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Study Dives Deeper Into How Much Plastic Is In The Oceans


Suppose you took a slice of the Atlantic Ocean, like a slice of pie, and found how much plastic is in the water. NPR's Rebecca Hersher reports on people who did that.

REBECCA HERSHER, BYLINE: Humans love plastic. And when our toothpaste tubes and surgical masks and car fenders reach the ends of their relatively short lives with us, they begin the rest of their very long lives as trash. And a lot of that plastic pollution is really tiny, some too small to see with the naked eye.

KATSIA PABORTSAVA: Nature does its job.

HERSHER: Katsia Pabortsava is an ocean biogeochemist at the National Oceanography Center in the U.K. And she says the ocean is really good at making big pieces of plastic small.

PABORTSAVA: You have sunlight that breaks down the plastics. You have wave action. You have abrasion.

HERSHER: And those tiny bits eventually make it back to us humans in our air, our water and our food. But scientists still don't know exactly how much so-called micro plastic is in the ocean. There have been rough estimates.

PABORTSAVA: It was about, I think, between 5 and 12 millions tons went into the global ocean just in 2010.

HERSHER: But when scientists added up all the plastic on the surface of the ocean, there was a lot less than they expected, which Pabortsava says is not good news. It just means it's somewhere else.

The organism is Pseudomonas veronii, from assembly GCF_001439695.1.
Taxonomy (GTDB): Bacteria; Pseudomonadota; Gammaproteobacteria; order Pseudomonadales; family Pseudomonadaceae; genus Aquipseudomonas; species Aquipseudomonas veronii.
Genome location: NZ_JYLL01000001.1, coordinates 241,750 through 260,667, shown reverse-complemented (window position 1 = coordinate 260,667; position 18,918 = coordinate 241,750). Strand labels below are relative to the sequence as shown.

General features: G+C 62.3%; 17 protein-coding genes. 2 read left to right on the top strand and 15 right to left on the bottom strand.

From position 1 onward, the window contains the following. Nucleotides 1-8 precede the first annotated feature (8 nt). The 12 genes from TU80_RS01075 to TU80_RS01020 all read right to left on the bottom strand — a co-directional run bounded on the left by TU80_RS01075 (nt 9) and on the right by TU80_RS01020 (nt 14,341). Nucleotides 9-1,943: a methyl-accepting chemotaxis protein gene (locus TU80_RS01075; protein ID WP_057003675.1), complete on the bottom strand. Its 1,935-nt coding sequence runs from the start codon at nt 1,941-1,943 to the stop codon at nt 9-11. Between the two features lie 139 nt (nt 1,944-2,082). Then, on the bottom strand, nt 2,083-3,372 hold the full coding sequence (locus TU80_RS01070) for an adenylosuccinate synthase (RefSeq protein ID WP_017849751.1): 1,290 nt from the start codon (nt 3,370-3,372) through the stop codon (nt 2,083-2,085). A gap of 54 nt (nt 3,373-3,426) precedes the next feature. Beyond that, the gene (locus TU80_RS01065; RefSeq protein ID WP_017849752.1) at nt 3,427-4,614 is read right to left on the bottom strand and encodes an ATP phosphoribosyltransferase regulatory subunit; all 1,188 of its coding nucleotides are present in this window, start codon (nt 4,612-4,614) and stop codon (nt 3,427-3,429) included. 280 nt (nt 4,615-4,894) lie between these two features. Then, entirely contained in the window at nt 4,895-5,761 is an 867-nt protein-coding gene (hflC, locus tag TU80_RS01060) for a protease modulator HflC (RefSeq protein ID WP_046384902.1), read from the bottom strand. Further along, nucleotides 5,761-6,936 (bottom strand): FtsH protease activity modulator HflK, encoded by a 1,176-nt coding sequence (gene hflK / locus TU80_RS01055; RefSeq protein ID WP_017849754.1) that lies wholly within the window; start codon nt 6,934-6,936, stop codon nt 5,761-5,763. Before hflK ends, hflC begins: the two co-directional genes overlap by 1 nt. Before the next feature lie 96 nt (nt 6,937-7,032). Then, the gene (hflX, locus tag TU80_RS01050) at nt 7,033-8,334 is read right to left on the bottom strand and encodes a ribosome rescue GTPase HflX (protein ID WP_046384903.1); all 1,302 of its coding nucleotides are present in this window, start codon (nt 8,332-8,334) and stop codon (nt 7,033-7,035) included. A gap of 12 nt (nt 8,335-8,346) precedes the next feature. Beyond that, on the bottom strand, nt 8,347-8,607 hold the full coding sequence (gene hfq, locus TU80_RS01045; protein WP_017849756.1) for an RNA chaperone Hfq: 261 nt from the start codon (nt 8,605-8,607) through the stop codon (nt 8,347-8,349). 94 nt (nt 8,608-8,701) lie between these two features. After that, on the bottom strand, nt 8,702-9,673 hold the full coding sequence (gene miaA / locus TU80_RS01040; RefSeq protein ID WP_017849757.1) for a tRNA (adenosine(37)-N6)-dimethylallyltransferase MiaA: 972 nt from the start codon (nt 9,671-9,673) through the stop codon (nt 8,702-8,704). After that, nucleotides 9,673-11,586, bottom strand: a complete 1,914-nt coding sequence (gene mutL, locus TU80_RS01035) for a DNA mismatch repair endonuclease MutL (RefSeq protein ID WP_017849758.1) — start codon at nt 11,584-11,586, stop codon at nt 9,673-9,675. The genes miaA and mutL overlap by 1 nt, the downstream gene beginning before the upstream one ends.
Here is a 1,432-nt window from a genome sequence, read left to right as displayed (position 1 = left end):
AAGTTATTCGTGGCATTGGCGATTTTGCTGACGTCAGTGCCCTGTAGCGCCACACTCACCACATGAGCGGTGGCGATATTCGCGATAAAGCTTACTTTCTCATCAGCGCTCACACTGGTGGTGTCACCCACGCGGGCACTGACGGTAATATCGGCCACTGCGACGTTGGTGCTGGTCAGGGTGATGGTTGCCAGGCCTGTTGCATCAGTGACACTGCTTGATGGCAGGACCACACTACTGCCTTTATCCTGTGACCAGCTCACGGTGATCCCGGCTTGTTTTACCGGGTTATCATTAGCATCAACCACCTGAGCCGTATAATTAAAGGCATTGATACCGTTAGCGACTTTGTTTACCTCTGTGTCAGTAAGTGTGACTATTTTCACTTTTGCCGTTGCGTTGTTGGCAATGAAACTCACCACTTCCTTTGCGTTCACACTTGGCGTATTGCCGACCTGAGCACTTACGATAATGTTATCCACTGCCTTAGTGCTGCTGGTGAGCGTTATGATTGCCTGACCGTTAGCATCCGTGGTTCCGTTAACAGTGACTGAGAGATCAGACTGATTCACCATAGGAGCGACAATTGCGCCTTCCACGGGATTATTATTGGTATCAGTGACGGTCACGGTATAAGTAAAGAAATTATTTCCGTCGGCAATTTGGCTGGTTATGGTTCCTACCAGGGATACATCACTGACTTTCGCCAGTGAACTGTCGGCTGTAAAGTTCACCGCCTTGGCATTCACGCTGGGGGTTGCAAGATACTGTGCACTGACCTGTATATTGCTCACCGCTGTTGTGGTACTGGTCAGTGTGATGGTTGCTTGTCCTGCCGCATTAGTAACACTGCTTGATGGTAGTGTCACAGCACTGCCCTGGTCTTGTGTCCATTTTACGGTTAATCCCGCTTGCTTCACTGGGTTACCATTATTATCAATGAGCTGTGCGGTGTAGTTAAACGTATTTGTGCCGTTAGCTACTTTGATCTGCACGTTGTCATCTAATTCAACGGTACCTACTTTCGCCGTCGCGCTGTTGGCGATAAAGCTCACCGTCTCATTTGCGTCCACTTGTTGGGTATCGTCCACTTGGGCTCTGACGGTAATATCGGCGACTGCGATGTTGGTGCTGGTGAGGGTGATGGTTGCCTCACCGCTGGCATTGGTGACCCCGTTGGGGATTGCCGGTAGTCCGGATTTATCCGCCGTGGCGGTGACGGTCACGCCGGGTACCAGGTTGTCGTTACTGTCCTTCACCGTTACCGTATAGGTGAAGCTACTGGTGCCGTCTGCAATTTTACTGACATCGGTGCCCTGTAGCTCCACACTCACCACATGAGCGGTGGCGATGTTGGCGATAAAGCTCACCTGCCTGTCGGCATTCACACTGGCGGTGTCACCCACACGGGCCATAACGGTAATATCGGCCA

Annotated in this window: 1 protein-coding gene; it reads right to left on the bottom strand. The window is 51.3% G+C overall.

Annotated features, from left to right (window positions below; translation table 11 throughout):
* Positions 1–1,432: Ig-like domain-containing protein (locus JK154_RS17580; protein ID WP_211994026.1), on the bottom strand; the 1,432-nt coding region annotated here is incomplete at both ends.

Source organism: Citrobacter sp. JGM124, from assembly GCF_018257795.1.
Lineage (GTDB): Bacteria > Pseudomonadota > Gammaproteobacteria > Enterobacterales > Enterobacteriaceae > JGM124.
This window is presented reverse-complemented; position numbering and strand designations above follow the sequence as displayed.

PABORTSAVA: If we're missing 99% of the plastic that we thought we have put in, it has to be somewhere. And previous studies indicate that there is a lot of plastic that is present at the seabed already.

HERSHER: And if there's plastic on the surface and all the way at the bottom of the ocean on the seabed, there's probably plastic in between. So Pabortsava's team gathered water from the top 200 meters of the Atlantic Ocean to look for types of plastics that are used in packaging. And they found a gigantic amount of plastic hanging out below the surface, way more than the previous estimates would suggest. They published their findings in the journal Nature Communications. Pabortsava says it's bad news. For one thing, it's yet more evidence that animals are eating plastic.

PABORTSAVA: And as those small organisms are eaten up by bigger fishes, for example, which we ultimately eat, it means that human beings will be receiving a lot more contaminants.

HERSHER: The new study also suggests what many scientists have suspected for years, that humans are putting a lot more plastic into the ocean than we think we are and that plastic is staying in the water for a long, long time. Rebecca Hersher, NPR News. Transcript provided by NPR, Copyright NPR.

Rebecca Hersher (she/her) is a reporter on NPR's Science Desk, where she reports on outbreaks, natural disasters, and environmental and health research. Since coming to NPR in 2011, she has covered the Ebola outbreak in West Africa, embedded with the Afghan army after the American combat mission ended, and reported on floods and hurricanes in the U.S. She's also reported on research about puppies. Before her work on the Science Desk, she was a producer for NPR's Weekend All Things Considered in Los Angeles.